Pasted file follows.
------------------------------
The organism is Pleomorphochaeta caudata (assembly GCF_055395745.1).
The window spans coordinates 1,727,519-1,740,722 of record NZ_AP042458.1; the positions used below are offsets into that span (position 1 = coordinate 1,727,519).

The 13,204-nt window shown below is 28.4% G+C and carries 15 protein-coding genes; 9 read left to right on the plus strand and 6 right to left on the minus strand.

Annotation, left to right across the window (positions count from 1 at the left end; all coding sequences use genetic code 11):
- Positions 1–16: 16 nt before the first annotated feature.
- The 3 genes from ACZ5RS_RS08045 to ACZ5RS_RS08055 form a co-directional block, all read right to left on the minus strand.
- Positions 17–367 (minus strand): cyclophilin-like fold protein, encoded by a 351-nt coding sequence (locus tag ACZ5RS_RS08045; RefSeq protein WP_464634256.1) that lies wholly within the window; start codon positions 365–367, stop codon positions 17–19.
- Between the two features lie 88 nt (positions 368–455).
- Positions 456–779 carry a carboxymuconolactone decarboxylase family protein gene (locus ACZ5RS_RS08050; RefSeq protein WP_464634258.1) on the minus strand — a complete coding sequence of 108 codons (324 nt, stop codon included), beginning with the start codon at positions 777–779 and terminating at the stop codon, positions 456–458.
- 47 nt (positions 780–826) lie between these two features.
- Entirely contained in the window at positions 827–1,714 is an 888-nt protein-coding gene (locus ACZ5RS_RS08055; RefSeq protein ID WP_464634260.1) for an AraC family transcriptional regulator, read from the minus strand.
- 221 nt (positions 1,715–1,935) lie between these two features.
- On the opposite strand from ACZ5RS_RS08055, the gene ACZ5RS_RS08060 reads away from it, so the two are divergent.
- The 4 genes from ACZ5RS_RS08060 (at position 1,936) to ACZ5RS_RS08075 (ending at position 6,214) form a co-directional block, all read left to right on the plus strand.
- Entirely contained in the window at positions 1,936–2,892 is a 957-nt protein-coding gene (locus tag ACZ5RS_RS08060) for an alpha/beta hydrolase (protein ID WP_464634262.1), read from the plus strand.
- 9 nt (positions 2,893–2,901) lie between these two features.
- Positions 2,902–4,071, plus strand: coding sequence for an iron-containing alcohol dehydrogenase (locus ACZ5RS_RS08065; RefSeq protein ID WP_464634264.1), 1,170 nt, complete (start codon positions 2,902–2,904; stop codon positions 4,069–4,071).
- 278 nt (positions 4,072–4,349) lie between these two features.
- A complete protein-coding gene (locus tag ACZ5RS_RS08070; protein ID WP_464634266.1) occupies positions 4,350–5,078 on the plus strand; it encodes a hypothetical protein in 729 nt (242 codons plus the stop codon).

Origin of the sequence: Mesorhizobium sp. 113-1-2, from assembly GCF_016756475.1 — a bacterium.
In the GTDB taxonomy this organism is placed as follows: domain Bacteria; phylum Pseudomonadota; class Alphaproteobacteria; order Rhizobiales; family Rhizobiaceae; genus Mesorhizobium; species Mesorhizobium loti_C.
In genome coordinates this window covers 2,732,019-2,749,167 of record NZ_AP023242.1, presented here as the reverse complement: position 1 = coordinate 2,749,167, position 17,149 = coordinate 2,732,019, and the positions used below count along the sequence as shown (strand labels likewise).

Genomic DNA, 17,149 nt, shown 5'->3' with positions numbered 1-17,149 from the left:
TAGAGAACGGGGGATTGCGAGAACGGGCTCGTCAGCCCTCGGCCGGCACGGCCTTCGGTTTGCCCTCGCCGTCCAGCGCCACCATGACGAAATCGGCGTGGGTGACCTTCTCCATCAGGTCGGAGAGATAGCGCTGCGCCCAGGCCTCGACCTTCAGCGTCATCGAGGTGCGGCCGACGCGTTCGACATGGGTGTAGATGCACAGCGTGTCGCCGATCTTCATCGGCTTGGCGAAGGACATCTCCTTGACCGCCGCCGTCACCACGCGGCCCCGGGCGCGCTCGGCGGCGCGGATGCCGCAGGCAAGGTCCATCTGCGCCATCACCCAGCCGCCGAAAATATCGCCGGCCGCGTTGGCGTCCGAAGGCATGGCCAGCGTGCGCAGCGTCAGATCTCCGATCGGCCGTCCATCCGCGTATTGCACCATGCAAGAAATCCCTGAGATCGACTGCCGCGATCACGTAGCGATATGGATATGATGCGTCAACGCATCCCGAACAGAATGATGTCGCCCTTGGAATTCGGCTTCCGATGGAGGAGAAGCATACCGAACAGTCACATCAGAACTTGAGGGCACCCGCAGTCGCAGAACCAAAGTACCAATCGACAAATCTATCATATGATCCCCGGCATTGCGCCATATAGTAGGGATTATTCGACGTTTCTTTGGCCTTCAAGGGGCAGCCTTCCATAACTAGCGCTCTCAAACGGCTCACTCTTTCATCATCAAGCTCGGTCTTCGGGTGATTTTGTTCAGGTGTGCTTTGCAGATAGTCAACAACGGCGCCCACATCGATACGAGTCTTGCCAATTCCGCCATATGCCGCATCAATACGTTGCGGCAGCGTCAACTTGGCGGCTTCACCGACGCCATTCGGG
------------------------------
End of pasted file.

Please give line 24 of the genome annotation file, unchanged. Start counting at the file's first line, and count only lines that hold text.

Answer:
TAGAGAACGGGGGATTGCGAGAACGGGCTCGTCAGCCCTCGGCCGGCACGGCCTTCGGTTTGCCCTCGCCGTCCAGCGCCACCATGACGAAATCGGCGTGGGTGACCTTCTCCATCAGGTCGGAGAGATAGCGCTGCGCCCAGGCCTCGACCTTCAGCGTCATCGAGGTGCGGCCGACGCGTTCGACATGGGTGTAGATGCACAGCGTGTCGCCGATCTTCATCGGCTTGGCGAAGGACATCTCCTTGACCGCCGCCGTCACCACGCGGCCCCGGGCGCGCTCGGCGGCGCGGATGCCGCAGGCAAGGTCCATCTGCGCCATCACCCAGCCGCCGAAAATATCGCCGGCCGCGTTGGCGTCCGAAGGCATGGCCAGCGTGCGCAGCGTCAGATCTCCGATCGGCCGTCCATCCGCGTATTGCACCATGCAAGAAATCCCTGAGATCGACTGCCGCGATCACGTAGCGATATGGATATGATGCGTCAACGCATCCCGAACAGAATGATGTCGCCCTTGGAATTCGGCTTCCGATGGAGGAGAAGCATACCGAACAGTCACATCAGAACTTGAGGGCACCCGCAGTCGCAGAACCAAAGTACCAATCGACAAATCTATCATATGATCCCCGGCATTGCGCCATATAGTAGGGATTATTCGACGTTTCTTTGGCCTTCAAGGGGCAGCCTTCCATAACTAGCGCTCTCAAACGGCTCACTCTTTCATCATCAAGCTCGGTCTTCGGGTGATTTTGTTCAGGTGTGCTTTGCAGATAGTCAACAACGGCGCCCACATCGATACGAGTCTTGCCAATTCCGCCATATGCCGCATCAATACGTTGCGGCAGCGTCAACTTGGCGGCTTCACCGACGCCATTCGGG